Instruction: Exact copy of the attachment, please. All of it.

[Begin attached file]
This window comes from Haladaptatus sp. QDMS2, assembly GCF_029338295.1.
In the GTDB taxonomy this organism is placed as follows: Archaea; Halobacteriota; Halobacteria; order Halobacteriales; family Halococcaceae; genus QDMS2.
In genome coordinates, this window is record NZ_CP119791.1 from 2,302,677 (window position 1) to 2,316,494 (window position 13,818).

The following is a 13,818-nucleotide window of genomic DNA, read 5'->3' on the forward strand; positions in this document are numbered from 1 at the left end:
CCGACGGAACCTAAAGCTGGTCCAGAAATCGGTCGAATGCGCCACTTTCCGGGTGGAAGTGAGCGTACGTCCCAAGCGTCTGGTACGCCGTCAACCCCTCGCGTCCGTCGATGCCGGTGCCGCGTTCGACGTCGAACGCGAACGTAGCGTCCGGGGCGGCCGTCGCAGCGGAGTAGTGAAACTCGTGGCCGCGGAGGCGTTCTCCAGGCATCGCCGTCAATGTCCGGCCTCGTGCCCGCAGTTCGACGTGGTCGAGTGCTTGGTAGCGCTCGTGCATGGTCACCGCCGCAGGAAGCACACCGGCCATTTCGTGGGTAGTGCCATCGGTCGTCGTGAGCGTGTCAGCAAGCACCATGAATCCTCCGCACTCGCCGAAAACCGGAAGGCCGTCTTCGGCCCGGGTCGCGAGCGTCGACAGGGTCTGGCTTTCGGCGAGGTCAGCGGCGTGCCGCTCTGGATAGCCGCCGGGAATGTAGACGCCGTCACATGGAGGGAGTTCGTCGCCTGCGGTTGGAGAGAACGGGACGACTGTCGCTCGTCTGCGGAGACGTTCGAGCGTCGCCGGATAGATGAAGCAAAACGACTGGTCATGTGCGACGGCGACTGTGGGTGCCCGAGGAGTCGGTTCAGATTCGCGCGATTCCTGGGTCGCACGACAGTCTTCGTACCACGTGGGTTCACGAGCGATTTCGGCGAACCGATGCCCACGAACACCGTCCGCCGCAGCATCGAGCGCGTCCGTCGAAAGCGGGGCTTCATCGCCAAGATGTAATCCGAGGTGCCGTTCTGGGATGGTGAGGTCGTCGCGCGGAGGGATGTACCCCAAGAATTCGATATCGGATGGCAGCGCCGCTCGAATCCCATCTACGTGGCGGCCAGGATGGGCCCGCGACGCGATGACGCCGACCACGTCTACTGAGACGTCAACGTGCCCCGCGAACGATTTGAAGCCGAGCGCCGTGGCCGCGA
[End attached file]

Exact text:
This window comes from Haladaptatus sp. QDMS2, assembly GCF_029338295.1.
In the GTDB taxonomy this organism is placed as follows: Archaea; Halobacteriota; Halobacteria; order Halobacteriales; family Halococcaceae; genus QDMS2.
In genome coordinates, this window is record NZ_CP119791.1 from 2,302,677 (window position 1) to 2,316,494 (window position 13,818).

The following is a 13,818-nucleotide window of genomic DNA, read 5'->3' on the forward strand; positions in this document are numbered from 1 at the left end:
CCGACGGAACCTAAAGCTGGTCCAGAAATCGGTCGAATGCGCCACTTTCCGGGTGGAAGTGAGCGTACGTCCCAAGCGTCTGGTACGCCGTCAACCCCTCGCGTCCGTCGATGCCGGTGCCGCGTTCGACGTCGAACGCGAACGTAGCGTCCGGGGCGGCCGTCGCAGCGGAGTAGTGAAACTCGTGGCCGCGGAGGCGTTCTCCAGGCATCGCCGTCAATGTCCGGCCTCGTGCCCGCAGTTCGACGTGGTCGAGTGCTTGGTAGCGCTCGTGCATGGTCACCGCCGCAGGAAGCACACCGGCCATTTCGTGGGTAGTGCCATCGGTCGTCGTGAGCGTGTCAGCAAGCACCATGAATCCTCCGCACTCGCCGAAAACCGGAAGGCCGTCTTCGGCCCGGGTCGCGAGCGTCGACAGGGTCTGGCTTTCGGCGAGGTCAGCGGCGTGCCGCTCTGGATAGCCGCCGGGAATGTAGACGCCGTCACATGGAGGGAGTTCGTCGCCTGCGGTTGGAGAGAACGGGACGACTGTCGCTCGTCTGCGGAGACGTTCGAGCGTCGCCGGATAGATGAAGCAAAACGACTGGTCATGTGCGACGGCGACTGTGGGTGCCCGAGGAGTCGGTTCAGATTCGCGCGATTCCTGGGTCGCACGACAGTCTTCGTACCACGTGGGTTCACGAGCGATTTCGGCGAACCGATGCCCACGAACACCGTCCGCCGCAGCATCGAGCGCGTCCGTCGAAAGCGGGGCTTCATCGCCAAGATGTAATCCGAGGTGCCGTTCTGGGATGGTGAGGTCGTCGCGCGGAGGGATGTACCCCAAGAATTCGATATCGGATGGCAGCGCCGCTCGAATCCCATCTACGTGGCGGCCAGGATGGGCCCGCGACGCGATGACGCCGACCACGTCTACTGAGACGTCAACGTGCCCCGCGAACGATTTGAAGCCGAGCGCCGTGGCCGCGA